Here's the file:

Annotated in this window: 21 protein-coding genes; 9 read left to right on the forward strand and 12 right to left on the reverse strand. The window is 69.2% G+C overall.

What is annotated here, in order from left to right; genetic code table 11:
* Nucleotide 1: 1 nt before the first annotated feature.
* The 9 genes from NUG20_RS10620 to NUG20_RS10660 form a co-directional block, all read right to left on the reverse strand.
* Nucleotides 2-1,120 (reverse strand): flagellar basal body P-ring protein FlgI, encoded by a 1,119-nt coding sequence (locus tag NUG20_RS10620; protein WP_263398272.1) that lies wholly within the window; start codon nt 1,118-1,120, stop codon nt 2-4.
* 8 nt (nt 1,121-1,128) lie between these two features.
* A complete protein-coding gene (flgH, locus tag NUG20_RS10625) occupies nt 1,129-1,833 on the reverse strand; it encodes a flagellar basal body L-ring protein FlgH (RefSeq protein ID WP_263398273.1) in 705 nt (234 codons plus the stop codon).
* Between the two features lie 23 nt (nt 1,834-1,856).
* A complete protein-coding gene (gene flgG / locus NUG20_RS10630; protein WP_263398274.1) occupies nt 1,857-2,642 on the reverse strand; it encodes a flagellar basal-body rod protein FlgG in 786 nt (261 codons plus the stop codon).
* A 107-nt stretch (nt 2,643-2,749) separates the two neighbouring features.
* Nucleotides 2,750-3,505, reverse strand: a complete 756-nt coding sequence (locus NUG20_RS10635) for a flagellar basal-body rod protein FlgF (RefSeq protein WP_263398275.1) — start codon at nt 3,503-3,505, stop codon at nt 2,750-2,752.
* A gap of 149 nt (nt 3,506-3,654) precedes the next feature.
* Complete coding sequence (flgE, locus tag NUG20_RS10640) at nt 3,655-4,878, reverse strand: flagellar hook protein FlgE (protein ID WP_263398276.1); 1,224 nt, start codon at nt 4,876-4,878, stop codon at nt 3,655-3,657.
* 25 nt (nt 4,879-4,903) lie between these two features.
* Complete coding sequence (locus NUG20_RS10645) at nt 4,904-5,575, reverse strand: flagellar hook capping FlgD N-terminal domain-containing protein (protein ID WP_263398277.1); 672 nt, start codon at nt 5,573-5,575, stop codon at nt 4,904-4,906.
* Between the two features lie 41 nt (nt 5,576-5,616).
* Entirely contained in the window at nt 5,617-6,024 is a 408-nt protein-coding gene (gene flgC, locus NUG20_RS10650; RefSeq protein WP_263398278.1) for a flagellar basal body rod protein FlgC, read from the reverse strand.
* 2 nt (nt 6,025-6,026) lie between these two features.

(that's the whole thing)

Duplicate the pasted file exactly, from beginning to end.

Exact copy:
Annotated in this window: 21 protein-coding genes; 9 read left to right on the forward strand and 12 right to left on the reverse strand. The window is 69.2% G+C overall.

What is annotated here, in order from left to right; genetic code table 11:
* Nucleotide 1: 1 nt before the first annotated feature.
* The 9 genes from NUG20_RS10620 to NUG20_RS10660 form a co-directional block, all read right to left on the reverse strand.
* Nucleotides 2-1,120 (reverse strand): flagellar basal body P-ring protein FlgI, encoded by a 1,119-nt coding sequence (locus tag NUG20_RS10620; protein WP_263398272.1) that lies wholly within the window; start codon nt 1,118-1,120, stop codon nt 2-4.
* 8 nt (nt 1,121-1,128) lie between these two features.
* A complete protein-coding gene (flgH, locus tag NUG20_RS10625) occupies nt 1,129-1,833 on the reverse strand; it encodes a flagellar basal body L-ring protein FlgH (RefSeq protein ID WP_263398273.1) in 705 nt (234 codons plus the stop codon).
* Between the two features lie 23 nt (nt 1,834-1,856).
* A complete protein-coding gene (gene flgG / locus NUG20_RS10630; protein WP_263398274.1) occupies nt 1,857-2,642 on the reverse strand; it encodes a flagellar basal-body rod protein FlgG in 786 nt (261 codons plus the stop codon).
* A 107-nt stretch (nt 2,643-2,749) separates the two neighbouring features.
* Nucleotides 2,750-3,505, reverse strand: a complete 756-nt coding sequence (locus NUG20_RS10635) for a flagellar basal-body rod protein FlgF (RefSeq protein WP_263398275.1) — start codon at nt 3,503-3,505, stop codon at nt 2,750-2,752.
* A gap of 149 nt (nt 3,506-3,654) precedes the next feature.
* Complete coding sequence (flgE, locus tag NUG20_RS10640) at nt 3,655-4,878, reverse strand: flagellar hook protein FlgE (protein ID WP_263398276.1); 1,224 nt, start codon at nt 4,876-4,878, stop codon at nt 3,655-3,657.
* 25 nt (nt 4,879-4,903) lie between these two features.
* Complete coding sequence (locus NUG20_RS10645) at nt 4,904-5,575, reverse strand: flagellar hook capping FlgD N-terminal domain-containing protein (protein ID WP_263398277.1); 672 nt, start codon at nt 5,573-5,575, stop codon at nt 4,904-4,906.
* Between the two features lie 41 nt (nt 5,576-5,616).
* Entirely contained in the window at nt 5,617-6,024 is a 408-nt protein-coding gene (gene flgC, locus NUG20_RS10650; RefSeq protein WP_263398278.1) for a flagellar basal body rod protein FlgC, read from the reverse strand.
* 2 nt (nt 6,025-6,026) lie between these two features.